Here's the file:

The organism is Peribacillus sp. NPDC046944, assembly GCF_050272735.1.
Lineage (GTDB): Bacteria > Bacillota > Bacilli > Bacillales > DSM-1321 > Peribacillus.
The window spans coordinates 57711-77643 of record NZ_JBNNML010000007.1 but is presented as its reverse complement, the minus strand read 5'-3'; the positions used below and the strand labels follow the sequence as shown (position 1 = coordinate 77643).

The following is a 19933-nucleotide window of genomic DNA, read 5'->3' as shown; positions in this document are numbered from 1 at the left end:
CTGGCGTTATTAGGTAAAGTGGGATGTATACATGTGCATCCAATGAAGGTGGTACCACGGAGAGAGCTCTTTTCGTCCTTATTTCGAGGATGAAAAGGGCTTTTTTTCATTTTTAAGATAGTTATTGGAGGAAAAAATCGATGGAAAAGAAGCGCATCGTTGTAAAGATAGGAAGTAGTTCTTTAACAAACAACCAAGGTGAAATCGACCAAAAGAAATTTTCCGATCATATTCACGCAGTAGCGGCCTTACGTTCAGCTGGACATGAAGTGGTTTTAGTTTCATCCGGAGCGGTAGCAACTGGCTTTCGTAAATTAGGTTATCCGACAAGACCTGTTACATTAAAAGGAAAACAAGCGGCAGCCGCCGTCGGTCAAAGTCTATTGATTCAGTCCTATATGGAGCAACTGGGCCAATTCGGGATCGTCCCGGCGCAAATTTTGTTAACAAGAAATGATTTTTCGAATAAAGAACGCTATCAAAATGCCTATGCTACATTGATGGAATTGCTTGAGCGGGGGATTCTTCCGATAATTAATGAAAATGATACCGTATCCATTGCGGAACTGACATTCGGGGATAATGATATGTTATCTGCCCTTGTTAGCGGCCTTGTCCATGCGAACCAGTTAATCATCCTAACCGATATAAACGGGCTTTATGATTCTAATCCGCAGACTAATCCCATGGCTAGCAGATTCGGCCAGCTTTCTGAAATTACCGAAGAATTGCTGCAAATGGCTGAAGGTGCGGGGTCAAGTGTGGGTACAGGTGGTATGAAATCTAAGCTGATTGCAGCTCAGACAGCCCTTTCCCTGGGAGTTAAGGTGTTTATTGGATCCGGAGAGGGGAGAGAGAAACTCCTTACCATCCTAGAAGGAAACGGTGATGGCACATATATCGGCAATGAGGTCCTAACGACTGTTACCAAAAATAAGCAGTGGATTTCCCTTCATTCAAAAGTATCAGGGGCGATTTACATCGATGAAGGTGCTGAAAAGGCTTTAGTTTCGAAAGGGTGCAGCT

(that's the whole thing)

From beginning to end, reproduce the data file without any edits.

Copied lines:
The organism is Peribacillus sp. NPDC046944, assembly GCF_050272735.1.
Lineage (GTDB): Bacteria > Bacillota > Bacilli > Bacillales > DSM-1321 > Peribacillus.
The window spans coordinates 57711-77643 of record NZ_JBNNML010000007.1 but is presented as its reverse complement, the minus strand read 5'-3'; the positions used below and the strand labels follow the sequence as shown (position 1 = coordinate 77643).

The following is a 19933-nucleotide window of genomic DNA, read 5'->3' as shown; positions in this document are numbered from 1 at the left end:
CTGGCGTTATTAGGTAAAGTGGGATGTATACATGTGCATCCAATGAAGGTGGTACCACGGAGAGAGCTCTTTTCGTCCTTATTTCGAGGATGAAAAGGGCTTTTTTTCATTTTTAAGATAGTTATTGGAGGAAAAAATCGATGGAAAAGAAGCGCATCGTTGTAAAGATAGGAAGTAGTTCTTTAACAAACAACCAAGGTGAAATCGACCAAAAGAAATTTTCCGATCATATTCACGCAGTAGCGGCCTTACGTTCAGCTGGACATGAAGTGGTTTTAGTTTCATCCGGAGCGGTAGCAACTGGCTTTCGTAAATTAGGTTATCCGACAAGACCTGTTACATTAAAAGGAAAACAAGCGGCAGCCGCCGTCGGTCAAAGTCTATTGATTCAGTCCTATATGGAGCAACTGGGCCAATTCGGGATCGTCCCGGCGCAAATTTTGTTAACAAGAAATGATTTTTCGAATAAAGAACGCTATCAAAATGCCTATGCTACATTGATGGAATTGCTTGAGCGGGGGATTCTTCCGATAATTAATGAAAATGATACCGTATCCATTGCGGAACTGACATTCGGGGATAATGATATGTTATCTGCCCTTGTTAGCGGCCTTGTCCATGCGAACCAGTTAATCATCCTAACCGATATAAACGGGCTTTATGATTCTAATCCGCAGACTAATCCCATGGCTAGCAGATTCGGCCAGCTTTCTGAAATTACCGAAGAATTGCTGCAAATGGCTGAAGGTGCGGGGTCAAGTGTGGGTACAGGTGGTATGAAATCTAAGCTGATTGCAGCTCAGACAGCCCTTTCCCTGGGAGTTAAGGTGTTTATTGGATCCGGAGAGGGGAGAGAGAAACTCCTTACCATCCTAGAAGGAAACGGTGATGGCACATATATCGGCAATGAGGTCCTAACGACTGTTACCAAAAATAAGCAGTGGATTTCCCTTCATTCAAAAGTATCAGGGGCGATTTACATCGATGAAGGTGCTGAAAAGGCTTTAGTTTCGAAAGGGTGCAGCT